• OWLS

  • Wise words on Privacy

Protect your money

Key Messages

  • There are always malicious people who want to take your money (and your caregivers’ money!). So you need to be wise
  • Never give out your caregivers’ bank account details, credit card details, address, telephone number, full name, password or PIN, even if someone important asks for it. It’s up to your caregiver to make that decision.
  • Always ask an adult for permission before purchasing anything.
  • If someone’s hassling you to give them your information, the chances are they’re not for real
  • If your caregivers buy something online for you, remind them to check for the encryption symbol first (See the lesson on Encryption).

Illustrating the topic

  • Story:
  • Jane loves her new tablet. She had saved hard for it all year and her parents helped her with some of the cost. She needed to set up a game account to download free games because her parents said they didn’t want her to spend money on games when so many were free. The account required her to log a credit card number, though, so she used her Mum’s Visa card. While playing one of the games Jane was told she had reached the end of the level and to uplevel she needed to press a particular button. Jane was so engrossed in the game that she pressed the button. She did this many more times.

    The next week, Jane was checking her emails and read one from Trade Me saying she needed to check her bank account details and let them know if they were incorrect.

    Jane saw they had used incorrect numbers and the wrong PIN so she wrote the correct ones as well as her PIN number in the reply. Just as she was about to send it, her Mum came into the room holding her Visa bill in her hand...

Discussion Questions

  • What do you think her mother would say about the email Jane was sending?
  • Predict what her mother was going to say about the in-app charges that Jane had charged to her Visa?
  • Has this happened to you or someone you know?
  • How could Jane have known that the in-app purchase was being made and stopped it?
  • Discuss how Jane might have known the email from Trade Me was fake even though it had the Trade Me logo and looked like a formal letter?
  • Jane didn’t realise she was actually ‘stealing’ from her parents by using their Visa account to make these online purchases. Do you agree?
  • Why should you have a separate email for the bank? (See lesson on Keeping accounts separate)


  • Use a comic format (on or offline) to follow on from the story in ‘Illustrating the Point’ to show what Jane’s mother might say regarding the email Jane was sending OR the Visa bill - and Jane’s response.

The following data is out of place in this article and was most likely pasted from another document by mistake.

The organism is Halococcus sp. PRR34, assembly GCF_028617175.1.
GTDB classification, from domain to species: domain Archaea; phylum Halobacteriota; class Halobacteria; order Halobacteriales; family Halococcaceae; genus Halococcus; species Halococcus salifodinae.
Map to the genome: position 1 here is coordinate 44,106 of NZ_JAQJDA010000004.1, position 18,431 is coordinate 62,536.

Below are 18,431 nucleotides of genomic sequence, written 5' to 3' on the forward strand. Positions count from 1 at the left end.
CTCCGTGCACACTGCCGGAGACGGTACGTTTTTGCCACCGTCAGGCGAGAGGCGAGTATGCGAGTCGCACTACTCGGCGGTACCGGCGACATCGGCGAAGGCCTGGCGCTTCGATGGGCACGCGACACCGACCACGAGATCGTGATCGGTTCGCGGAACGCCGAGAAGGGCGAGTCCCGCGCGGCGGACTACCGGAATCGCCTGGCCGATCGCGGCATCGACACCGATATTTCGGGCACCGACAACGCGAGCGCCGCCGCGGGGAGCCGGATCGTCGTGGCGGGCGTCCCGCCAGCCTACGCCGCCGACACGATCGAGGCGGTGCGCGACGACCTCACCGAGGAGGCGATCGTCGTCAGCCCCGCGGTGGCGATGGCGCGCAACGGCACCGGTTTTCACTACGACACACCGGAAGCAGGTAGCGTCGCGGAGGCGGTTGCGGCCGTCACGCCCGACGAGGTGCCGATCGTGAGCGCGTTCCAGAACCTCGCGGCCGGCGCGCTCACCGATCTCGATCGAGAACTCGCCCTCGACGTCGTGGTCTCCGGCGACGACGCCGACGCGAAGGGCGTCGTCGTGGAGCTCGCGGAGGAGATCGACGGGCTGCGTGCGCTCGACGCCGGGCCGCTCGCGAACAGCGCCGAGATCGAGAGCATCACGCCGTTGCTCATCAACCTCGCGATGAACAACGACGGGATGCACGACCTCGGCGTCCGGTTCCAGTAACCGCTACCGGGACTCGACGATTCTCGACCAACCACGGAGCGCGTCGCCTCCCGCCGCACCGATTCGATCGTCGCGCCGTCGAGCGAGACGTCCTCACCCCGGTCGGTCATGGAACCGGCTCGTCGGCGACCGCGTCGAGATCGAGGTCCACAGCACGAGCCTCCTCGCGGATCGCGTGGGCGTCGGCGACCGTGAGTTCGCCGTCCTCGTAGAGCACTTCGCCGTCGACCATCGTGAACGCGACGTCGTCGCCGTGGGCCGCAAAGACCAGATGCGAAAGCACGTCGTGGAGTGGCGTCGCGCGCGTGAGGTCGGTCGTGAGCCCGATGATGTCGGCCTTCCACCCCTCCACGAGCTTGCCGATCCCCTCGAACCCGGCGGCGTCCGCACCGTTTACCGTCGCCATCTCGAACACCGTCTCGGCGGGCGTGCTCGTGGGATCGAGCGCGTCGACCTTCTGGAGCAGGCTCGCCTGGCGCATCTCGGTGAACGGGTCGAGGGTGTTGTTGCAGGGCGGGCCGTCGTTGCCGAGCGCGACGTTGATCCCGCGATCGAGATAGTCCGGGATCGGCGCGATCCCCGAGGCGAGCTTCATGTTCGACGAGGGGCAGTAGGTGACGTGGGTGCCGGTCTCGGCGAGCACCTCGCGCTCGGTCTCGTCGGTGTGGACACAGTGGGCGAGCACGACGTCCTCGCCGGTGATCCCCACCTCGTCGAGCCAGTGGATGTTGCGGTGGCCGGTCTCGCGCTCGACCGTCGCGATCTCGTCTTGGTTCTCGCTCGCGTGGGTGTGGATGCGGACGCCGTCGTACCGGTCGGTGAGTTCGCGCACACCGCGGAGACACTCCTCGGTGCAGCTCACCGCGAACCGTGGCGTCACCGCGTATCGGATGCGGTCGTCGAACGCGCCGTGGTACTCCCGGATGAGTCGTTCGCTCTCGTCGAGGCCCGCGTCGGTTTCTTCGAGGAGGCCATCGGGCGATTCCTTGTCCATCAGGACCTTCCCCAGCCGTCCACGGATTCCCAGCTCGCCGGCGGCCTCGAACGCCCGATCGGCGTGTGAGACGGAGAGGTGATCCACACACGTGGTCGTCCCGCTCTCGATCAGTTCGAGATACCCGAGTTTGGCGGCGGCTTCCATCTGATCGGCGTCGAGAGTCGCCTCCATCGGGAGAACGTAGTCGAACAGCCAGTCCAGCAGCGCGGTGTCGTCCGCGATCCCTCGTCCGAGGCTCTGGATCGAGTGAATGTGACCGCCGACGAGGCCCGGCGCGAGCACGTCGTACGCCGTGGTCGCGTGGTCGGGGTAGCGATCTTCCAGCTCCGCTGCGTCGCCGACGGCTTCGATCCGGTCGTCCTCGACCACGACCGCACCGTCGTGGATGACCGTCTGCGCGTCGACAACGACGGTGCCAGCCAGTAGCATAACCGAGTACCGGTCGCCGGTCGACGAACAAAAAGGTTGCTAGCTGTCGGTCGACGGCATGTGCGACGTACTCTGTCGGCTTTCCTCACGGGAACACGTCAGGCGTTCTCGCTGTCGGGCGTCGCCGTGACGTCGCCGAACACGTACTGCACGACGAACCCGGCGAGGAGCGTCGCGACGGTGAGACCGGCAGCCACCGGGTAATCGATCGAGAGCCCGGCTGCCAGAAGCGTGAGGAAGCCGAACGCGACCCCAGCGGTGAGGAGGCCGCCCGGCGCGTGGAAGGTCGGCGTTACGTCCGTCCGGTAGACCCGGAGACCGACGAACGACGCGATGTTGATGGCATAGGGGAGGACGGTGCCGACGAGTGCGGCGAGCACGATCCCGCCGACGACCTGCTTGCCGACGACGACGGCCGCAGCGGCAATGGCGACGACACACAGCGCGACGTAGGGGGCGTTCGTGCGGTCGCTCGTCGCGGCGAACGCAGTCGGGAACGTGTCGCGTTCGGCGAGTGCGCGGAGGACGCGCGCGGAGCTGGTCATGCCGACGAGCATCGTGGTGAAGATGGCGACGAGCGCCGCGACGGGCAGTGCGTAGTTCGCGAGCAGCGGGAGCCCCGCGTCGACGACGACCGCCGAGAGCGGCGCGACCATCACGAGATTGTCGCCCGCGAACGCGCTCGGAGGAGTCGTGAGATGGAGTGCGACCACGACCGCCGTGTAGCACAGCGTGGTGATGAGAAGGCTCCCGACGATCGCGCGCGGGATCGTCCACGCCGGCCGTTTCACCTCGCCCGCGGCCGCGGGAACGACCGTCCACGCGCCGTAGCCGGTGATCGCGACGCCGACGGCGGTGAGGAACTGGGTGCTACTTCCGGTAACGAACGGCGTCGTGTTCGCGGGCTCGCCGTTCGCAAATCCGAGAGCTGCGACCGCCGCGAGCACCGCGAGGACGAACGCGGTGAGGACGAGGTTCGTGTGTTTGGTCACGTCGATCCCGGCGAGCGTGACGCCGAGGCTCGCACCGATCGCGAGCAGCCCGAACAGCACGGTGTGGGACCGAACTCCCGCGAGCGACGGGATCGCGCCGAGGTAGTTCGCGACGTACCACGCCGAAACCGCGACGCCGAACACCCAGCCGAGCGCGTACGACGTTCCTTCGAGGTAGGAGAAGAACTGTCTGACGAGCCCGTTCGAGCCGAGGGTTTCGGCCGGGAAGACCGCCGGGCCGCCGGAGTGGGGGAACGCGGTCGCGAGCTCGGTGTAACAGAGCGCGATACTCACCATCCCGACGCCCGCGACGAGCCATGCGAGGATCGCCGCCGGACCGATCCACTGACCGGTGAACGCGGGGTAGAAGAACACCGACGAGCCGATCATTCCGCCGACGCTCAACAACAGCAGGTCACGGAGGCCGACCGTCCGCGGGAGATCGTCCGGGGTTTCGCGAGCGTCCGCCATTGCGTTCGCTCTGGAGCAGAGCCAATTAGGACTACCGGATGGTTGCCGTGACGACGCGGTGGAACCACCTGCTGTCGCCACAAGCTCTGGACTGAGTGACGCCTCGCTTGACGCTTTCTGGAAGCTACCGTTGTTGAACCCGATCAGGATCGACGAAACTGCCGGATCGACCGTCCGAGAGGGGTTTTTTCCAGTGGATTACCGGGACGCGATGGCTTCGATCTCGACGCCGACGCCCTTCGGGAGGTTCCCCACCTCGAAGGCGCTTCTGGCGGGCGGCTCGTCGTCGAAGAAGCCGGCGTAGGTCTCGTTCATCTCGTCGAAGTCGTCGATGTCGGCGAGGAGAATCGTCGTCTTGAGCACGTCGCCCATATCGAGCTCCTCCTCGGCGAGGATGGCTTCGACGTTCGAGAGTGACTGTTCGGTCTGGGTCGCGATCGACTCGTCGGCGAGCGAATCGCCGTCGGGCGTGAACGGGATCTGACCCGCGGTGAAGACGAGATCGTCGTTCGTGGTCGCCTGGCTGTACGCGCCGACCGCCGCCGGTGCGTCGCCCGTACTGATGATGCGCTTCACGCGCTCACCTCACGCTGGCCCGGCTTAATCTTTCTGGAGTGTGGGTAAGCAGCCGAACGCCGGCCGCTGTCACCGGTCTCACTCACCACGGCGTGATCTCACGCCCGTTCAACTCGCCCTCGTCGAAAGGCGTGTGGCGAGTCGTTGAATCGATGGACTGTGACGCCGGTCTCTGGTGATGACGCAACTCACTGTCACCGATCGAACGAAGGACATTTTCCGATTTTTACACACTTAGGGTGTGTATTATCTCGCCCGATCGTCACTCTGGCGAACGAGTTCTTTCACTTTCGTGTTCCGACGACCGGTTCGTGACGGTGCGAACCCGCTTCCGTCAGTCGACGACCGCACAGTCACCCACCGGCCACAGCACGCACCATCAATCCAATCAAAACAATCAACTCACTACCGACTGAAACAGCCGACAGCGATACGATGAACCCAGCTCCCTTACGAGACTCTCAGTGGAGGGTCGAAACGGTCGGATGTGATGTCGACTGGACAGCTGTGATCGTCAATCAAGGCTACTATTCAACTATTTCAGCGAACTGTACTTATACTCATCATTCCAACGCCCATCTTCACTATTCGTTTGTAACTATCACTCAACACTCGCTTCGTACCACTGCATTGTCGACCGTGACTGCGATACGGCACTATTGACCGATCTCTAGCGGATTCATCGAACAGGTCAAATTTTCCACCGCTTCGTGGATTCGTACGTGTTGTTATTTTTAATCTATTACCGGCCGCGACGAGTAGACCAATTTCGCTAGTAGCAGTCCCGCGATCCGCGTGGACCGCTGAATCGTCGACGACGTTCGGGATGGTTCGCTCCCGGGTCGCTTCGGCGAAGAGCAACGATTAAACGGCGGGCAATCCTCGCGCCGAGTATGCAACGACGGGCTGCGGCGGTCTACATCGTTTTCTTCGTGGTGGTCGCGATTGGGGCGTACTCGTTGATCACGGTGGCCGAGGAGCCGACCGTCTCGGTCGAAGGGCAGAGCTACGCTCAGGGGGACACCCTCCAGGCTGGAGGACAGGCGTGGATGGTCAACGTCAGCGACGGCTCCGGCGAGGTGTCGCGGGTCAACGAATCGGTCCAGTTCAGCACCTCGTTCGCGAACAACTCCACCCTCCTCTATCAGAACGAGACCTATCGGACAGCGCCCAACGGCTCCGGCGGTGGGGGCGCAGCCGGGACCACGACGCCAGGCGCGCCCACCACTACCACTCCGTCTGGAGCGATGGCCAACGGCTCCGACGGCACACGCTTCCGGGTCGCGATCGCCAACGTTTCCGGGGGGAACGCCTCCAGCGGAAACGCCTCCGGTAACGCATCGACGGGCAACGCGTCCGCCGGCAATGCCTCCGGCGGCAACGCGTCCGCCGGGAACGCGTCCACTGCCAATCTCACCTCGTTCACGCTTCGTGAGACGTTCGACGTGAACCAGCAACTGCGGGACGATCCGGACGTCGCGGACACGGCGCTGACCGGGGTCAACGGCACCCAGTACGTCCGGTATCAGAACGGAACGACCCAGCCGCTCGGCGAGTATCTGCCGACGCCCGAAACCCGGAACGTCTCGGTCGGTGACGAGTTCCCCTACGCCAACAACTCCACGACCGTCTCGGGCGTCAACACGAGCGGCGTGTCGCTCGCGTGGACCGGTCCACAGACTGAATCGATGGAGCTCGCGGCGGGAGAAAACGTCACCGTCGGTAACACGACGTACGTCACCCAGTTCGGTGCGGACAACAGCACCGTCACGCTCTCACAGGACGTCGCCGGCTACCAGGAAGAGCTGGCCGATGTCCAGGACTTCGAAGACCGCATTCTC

• With a partner create a pamphlet of advice for parents about how to prevent in-app purchases (refer to instructions under ‘Resources’) or research some for other devices.
  • If you hover your mouse over a website address, a pop-up box will confirm that it is the actual website. Try this out with some websites. How can you tell if it is a fake website?
  • Create a Digital Citizenship board game - ‘Mice and Footprints’ game where sensible choices are rewarded by going up outlines of (digital) footprints and poor choices are punished by going down a computer mouse tail. ‘Reward’ examples could be for: Don’t give password out, refuse parting with your PIN, ask an adult before purchasing, do not believe a request for bank details. ‘Punishment’ examples could be for: an i-pad has not had purchase restrictions placed on it, you buy a scooter online without asking first, You give your parents’ visa details out, etc.


  • Advice regarding preventing in-app purchases being made: http://www.theguardian.com/technology/appsblog/2013/mar/13/stop-children-spending-money-in-ipad-games
  • Advice pamphlet instructions for parents:
  • Don't ever share your iTunes password with your children.
  • Go to the Settings menu of your iPad (or iPhone / iPod touch), tap on General, then Restrictions. Tap on the Enable Restrictions button and choose a PIN (not the same one used to unlock the device). Then scroll down to the Allowed Content section, and either turn In-App Purchases off completely using the switch, or change the Require Password option to "Immediately" rather than "15 minutes". The PIN will ensure that only you can change these settings in the future.